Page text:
Summer looms on the horizon. Children look forward to days in the sun and spending time with friends — while working parents wonder how they’re going to manage the schedule when there’s still business to attend to. It can be difficult to strike a balance between your child’s summer vacation and your time at work. You want to take part in activities with your child, but you have obligations at the office you can’t ignore.
What opportunities are available to your child? Where can your children go and meet new friends? Where will they be safe? Parents want worthwhile summer experiences for their children, but those can come about in many ways. There’s value in relaxing with a grandparent or the neighborhood kids, swimming, or reading a book in a hammock. But there are many weeks during summer vacation, and parents can find it overwhelming to fill in all the gaps while they’re working.
Breaking Out of the Calendar
It can be a puzzle trying to arrange varying experiences. Your child might wind up enrolled for a week at science camp, two weeks as a junior lifeguard, one week on a vacation, and off to sleepaway camp for another few weeks. Logistically, it becomes a nightmare, so it’s important to have a clear plan in place and utilize a calendar!
Many parents turn to summer camps and programs, and it’s no wonder why: The number of summer camp options and opportunities has increased significantly over the past couple of decades.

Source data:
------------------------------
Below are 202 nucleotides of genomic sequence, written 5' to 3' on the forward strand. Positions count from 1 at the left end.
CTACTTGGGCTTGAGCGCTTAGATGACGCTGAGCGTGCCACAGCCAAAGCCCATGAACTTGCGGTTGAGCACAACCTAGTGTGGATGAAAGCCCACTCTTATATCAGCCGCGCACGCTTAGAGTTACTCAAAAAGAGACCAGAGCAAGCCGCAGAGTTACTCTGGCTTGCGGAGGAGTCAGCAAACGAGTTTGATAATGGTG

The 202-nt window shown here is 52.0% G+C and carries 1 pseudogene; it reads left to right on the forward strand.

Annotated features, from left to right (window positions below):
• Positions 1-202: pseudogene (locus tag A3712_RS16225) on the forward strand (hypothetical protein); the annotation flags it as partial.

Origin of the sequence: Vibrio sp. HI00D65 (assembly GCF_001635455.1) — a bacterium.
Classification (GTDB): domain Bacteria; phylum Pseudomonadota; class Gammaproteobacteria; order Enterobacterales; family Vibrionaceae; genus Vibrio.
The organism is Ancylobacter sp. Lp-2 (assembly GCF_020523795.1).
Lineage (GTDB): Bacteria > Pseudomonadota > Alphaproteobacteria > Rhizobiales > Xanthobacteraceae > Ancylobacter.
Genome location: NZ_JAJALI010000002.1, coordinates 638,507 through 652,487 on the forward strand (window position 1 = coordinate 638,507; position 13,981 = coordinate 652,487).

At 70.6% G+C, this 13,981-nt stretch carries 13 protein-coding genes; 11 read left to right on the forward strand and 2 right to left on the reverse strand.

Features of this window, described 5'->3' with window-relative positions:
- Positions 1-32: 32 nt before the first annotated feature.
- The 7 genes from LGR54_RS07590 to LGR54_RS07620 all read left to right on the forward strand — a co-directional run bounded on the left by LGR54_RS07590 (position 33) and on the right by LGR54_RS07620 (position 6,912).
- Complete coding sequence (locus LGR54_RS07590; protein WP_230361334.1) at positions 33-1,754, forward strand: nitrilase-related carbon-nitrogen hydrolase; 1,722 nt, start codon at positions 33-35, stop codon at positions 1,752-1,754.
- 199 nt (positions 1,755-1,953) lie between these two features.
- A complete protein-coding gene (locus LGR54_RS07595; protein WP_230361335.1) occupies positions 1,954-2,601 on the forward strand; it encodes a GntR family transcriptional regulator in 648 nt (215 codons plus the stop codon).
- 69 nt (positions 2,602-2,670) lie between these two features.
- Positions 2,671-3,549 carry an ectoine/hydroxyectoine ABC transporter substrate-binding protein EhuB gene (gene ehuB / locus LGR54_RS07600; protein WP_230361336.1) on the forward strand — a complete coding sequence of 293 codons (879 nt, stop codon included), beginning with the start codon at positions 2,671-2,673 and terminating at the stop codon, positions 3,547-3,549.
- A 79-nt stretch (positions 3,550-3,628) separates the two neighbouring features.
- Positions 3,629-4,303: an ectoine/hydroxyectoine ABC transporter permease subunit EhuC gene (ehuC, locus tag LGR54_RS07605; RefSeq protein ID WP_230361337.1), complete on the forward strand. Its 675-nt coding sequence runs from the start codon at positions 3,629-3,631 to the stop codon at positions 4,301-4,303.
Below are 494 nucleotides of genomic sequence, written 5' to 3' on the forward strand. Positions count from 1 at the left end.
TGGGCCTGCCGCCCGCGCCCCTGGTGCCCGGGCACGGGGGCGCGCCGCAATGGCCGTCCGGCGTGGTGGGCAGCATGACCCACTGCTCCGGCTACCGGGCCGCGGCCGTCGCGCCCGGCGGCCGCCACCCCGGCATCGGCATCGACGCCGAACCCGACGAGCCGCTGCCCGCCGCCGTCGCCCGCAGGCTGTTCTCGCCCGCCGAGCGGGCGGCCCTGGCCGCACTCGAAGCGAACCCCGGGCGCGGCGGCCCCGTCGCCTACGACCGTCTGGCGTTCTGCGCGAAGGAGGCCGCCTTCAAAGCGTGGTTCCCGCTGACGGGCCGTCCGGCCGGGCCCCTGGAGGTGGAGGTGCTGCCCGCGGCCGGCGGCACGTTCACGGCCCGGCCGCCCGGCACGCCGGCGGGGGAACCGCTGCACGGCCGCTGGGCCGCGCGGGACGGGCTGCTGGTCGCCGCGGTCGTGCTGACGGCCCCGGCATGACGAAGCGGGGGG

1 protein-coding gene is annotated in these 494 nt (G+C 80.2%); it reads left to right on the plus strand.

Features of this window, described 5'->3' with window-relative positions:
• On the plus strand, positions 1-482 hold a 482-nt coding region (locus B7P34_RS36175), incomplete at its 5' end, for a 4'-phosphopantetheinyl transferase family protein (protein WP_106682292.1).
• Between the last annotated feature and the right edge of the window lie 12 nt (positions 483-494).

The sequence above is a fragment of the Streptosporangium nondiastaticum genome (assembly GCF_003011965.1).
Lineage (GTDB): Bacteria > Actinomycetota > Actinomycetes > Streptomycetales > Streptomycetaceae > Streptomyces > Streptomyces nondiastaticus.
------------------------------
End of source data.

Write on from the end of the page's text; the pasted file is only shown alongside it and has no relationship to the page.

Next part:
There are, of course, aspects of summer camp that parents must consider before registering their children. Sign-ups happen early, and popular camps can fill up fast — some even a year in advance. You should also be prepared for the paperwork. When signing up for a summer program, rarely does anyone take into consideration the number of forms to fill out. Even a day camp requires a variety of forms, including medical information, allergy lists, and emergency contact details. Give yourself enough time to do all this so you don’t feel too stressed.
As a working parent, you have a wealth of summer camp options — from athletic camps to academic camps and more — but they generally fall into one of two buckets: day camp, where the child attends for only a few hours each day, or sleepaway camp, where the child stays at camp overnight, usually for one week or multiple weeks.
Both help give busy working moms some much-needed relief during the summer (not to mention plenty of fun for the child), but moms must keep in mind the pros and cons of each:
To read the rest of the article, view the original article here.